An embattled head coach who has absorbed blow after blow took to social media to spread the news of finding a quarterback. Randy Edsall, who has taken hits on his roster, first the transfers and now the injuries, headed to Twitter to break the news of his starting quarterback first:
Naming Perry Hills the starting QB. Caleb Rowe will be our #2 and Devin Burns our #3 heading into William & Mary game week.— Randy Edsall (@RandyEdsall) August 21, 2012
Perry Hills, the kid from Pittsburgh, Pennsylvania, gets the nod, and as Edsall told the Washington Post, he's growing into the starting role nicely.
“I’ve been very impressed with just how he’s handled himself and the poise and the composure and the command that he’s handling that first offense with,” Maryland Coach Randy Edsall said. “Here’s a guy that’s a freshman, and he’s telling those guys, ‘C’mon let’s go. Get set. Get down.’ All those things.”
It appears that he has those intangibles that every coach and fan should be looking for in a quarterback. Not just the ability to lead, but a real desire to be "the guy" at the quarterback spot. As for the tangibles, he's got those too.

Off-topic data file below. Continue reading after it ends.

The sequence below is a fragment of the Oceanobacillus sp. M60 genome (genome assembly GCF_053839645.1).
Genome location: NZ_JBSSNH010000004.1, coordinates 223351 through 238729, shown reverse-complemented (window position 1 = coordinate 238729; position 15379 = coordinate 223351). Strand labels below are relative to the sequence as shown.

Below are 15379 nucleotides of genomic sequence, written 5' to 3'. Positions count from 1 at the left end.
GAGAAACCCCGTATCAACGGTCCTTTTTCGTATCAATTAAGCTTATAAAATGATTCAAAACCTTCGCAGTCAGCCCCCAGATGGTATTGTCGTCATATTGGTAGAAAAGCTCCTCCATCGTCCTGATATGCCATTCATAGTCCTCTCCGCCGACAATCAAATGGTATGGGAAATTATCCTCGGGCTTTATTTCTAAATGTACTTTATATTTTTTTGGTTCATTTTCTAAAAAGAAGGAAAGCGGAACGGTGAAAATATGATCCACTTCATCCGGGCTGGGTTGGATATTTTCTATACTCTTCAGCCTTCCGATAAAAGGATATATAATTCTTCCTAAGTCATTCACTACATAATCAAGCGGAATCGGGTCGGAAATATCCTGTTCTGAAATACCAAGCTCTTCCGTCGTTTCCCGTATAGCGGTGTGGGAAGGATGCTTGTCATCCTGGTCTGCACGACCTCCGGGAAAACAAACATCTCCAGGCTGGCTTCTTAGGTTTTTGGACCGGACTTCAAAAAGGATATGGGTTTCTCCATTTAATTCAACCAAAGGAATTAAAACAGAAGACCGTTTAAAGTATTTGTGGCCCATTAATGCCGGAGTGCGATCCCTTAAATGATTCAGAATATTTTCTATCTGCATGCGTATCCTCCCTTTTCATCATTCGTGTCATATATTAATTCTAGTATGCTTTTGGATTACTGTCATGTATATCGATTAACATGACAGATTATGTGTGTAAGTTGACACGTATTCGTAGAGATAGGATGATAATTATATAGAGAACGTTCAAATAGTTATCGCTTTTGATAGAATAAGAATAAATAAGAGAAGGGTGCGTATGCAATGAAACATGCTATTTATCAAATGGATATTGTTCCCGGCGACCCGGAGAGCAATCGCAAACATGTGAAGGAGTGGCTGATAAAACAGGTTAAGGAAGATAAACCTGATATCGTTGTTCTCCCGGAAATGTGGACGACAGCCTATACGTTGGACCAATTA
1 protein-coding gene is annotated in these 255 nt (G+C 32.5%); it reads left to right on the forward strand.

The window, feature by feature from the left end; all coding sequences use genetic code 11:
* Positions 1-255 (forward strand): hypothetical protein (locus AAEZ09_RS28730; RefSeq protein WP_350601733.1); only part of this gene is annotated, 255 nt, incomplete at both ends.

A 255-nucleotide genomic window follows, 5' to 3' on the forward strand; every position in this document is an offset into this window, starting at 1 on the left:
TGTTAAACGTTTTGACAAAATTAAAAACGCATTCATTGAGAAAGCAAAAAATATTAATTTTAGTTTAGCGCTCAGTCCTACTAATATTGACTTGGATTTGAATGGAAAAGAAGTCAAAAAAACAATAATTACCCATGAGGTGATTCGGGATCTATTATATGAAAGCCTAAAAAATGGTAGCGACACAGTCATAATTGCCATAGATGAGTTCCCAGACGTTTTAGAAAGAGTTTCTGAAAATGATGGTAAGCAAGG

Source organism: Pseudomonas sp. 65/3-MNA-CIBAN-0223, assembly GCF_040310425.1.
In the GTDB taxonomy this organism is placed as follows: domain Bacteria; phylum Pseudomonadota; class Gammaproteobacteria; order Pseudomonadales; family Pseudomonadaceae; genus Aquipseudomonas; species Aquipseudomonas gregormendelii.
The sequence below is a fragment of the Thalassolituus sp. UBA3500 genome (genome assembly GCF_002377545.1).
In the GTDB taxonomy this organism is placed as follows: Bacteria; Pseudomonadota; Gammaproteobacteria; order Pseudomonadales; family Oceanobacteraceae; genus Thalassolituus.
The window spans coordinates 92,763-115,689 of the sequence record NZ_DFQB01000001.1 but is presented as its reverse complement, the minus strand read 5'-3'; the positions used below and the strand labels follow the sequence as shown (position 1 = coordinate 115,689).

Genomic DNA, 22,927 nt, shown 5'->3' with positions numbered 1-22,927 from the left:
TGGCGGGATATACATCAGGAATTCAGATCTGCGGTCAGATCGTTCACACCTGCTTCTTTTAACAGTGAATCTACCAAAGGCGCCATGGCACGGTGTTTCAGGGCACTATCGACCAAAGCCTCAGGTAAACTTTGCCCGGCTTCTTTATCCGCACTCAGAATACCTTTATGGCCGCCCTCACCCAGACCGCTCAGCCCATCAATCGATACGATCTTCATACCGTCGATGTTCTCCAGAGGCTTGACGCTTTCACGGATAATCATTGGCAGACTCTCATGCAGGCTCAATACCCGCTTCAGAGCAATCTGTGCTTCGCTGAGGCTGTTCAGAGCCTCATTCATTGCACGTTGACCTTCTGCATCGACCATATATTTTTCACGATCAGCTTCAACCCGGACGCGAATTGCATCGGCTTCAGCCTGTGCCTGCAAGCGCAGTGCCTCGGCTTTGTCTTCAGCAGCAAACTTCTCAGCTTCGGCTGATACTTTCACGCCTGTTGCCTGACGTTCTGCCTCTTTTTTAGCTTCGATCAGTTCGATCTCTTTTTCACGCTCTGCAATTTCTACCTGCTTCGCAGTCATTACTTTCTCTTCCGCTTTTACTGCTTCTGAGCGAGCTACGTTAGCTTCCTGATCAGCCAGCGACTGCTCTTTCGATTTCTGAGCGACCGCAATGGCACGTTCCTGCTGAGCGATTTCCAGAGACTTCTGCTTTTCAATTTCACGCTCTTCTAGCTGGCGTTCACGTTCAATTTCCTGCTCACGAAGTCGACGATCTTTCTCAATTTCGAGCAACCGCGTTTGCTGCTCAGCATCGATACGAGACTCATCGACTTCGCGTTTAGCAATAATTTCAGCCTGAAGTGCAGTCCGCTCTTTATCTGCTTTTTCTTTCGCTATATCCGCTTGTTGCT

Look, the difficulties about to engulf Hills, the true freshman, are plentiful. He'll have to adjust to the speed of the game. He'll be presented with defensive fronts, coverages and overall schemes that he's never seen before. He'll be forced to balance school, football and social life, all while trying to be "the guy" at Maryland. Those are all very real.
However, in Perry Hills you get a kid who physically is up to the task. He's a 6'3", 200-pound-plus player who played in a pro styled scheme, has good footwork and a little bit of wiggle to him. He can escape trouble in the pocket, and he has the ability to pick up a first down with his legs if need be. He's not a world beater on the scramble, but he's got the wares to get out of a sticky situation.
As for his arm; he's more than capable. Hills has a strong arm and, unlike most high school to freshman players, he also has experience making those intermediate tosses that coaches love at the college level. He can fit the ball into tight windows, but that will be tested by the bigger, faster and stronger defensive backs closing on the ball.
While his time is starting a bit early at Maryland, the Terps expected Caleb Rowe and Hills to battle it out after C.J. Brown's departure; the freshman has the reins and success is on his mind. Hills, to the Washington Post, is saying the right things now:
“That was always my goal,” Hills said of starting. “That’s always been my mind-set of, ‘Hey, I don’t want to go there and be the backup or be redshirted.’ I’ve always looked at it as I want to be the starter and need to work toward that.”
We'll see how he handles himself once the games are live and the defenses are looking to put him on his back.